Various furnaces used in the heat treatment of gems

Gem and Jewellery Research and Training Institute (GJRTI), is the only government appointed body entrusted for gem stone research. It had acknowledged this mandate from the beginning and diversified its research for the betterment of gem industry.

There is evidence that Sri Lanka had been exploiting gem resources from pre-historic times. At present, gem stones are an exhaustible resource; hence to safeguard the gem industry it is necessary to find new gem fields or to evaluate the real gem potential of the present gem producing regions.

As such,a team of dedicated researchers attached to the GJRTI are currently involved in the mapping of potential gem bearing regions. These maps would depict the most probable, probable and poor areas simplifying the identification of areas economically viable for gem mining and thereby minimizing the risk factor. Additionally, these maps would pave a path for eco-friendly mining operations suitable for different areas of the country because Sri Lanka is a country having lot of locality differences.

Thus,guidelines and contouring indicated in maps would considerably reduce environmental damage caused during gem mining;in addition, these maps carry chemical fingerprinting data of known deposits. These data would really help to find frontier gem bearing regions, especially, primary gem deposits that are essential tosustain the Lankan gem industry.

Sometime ago Sri Lankan gem miners discarded a corundum variety called geuda stones as worthless material. Thai traders visiting Sri Lanka at the time bought that material in bulk for a song. After some time, Sri Lankans were able to acquire the secret of geuda enhancement and started practicing the heat treatment process by trial and error methods. Only a few could succeed in this attempt. There were no parties involved in the research relating to this specific area. As such, identifying the necessity and the potential of this value addition process, a team of researchers at the GJRTI started researching on geuda heat treatment.Both gas and ultra-modern electric furnaces are used in this research, especially, corundum varieties such as diesel geuda, silky geuda, milky geuda, and patchy geuda (ottu) were subjected to heat treatment under various conditions.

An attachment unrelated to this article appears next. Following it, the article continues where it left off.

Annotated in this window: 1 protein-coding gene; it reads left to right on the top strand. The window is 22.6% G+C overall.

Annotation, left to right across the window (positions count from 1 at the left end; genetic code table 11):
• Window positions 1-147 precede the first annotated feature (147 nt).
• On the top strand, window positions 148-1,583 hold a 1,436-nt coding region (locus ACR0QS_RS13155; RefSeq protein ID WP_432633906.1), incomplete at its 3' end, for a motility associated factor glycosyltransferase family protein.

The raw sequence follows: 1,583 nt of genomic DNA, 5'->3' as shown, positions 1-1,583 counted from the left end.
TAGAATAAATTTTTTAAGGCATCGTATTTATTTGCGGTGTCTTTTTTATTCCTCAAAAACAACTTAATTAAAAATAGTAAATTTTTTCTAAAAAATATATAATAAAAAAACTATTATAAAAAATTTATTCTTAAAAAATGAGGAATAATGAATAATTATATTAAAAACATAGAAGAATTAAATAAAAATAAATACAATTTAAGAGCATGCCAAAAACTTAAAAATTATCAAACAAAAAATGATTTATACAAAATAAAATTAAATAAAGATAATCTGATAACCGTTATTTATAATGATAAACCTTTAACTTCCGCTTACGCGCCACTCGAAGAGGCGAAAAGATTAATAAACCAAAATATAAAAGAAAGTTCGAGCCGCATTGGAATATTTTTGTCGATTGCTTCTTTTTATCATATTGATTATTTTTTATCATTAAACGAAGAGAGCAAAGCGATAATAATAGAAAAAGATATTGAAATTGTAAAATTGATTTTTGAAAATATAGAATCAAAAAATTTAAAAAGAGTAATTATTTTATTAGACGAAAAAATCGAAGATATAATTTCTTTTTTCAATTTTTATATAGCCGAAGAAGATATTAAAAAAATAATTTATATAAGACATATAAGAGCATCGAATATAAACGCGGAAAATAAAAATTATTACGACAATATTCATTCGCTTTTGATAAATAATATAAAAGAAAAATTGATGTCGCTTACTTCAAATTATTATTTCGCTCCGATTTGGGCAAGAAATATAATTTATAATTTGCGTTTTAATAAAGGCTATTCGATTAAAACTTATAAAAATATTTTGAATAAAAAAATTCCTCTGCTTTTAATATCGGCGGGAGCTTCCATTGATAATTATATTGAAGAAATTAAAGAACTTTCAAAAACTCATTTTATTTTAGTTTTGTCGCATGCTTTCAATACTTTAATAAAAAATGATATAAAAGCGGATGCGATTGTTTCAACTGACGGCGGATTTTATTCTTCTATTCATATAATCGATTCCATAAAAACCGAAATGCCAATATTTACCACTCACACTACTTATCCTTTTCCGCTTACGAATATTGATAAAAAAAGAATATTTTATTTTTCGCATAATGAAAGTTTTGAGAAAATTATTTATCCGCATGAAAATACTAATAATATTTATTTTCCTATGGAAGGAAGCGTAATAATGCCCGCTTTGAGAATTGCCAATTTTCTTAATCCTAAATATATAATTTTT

Thus, oxidation and reduction conditions were created within the heating chamber by adding certain chemicals or pumping certain gas types to the chamber. So far, they have achieved commendable results in relation to various types of corundum varieties. Following examples show a review of the success rate.


Colour changes of different types of corundum varieties subsequent to heat treatment

So far Lankans are only interested in the heat treatment of corundum, commonly known as geuda heat treatment. Nevertheless, heat treatment can produce or enhance colourin a variety of gems.It had been revealed that the heat treatment of gems other than geuda had been practiced in Sri Lanka for many centuries.This was proved by the revelation that they had produced brilliant white zircon called “Mathara Diamonds” out of undesired dull coloured zircon varieties. They had removed the turbidity of most spinel and made them to appear glassy by using charcoal furnaces.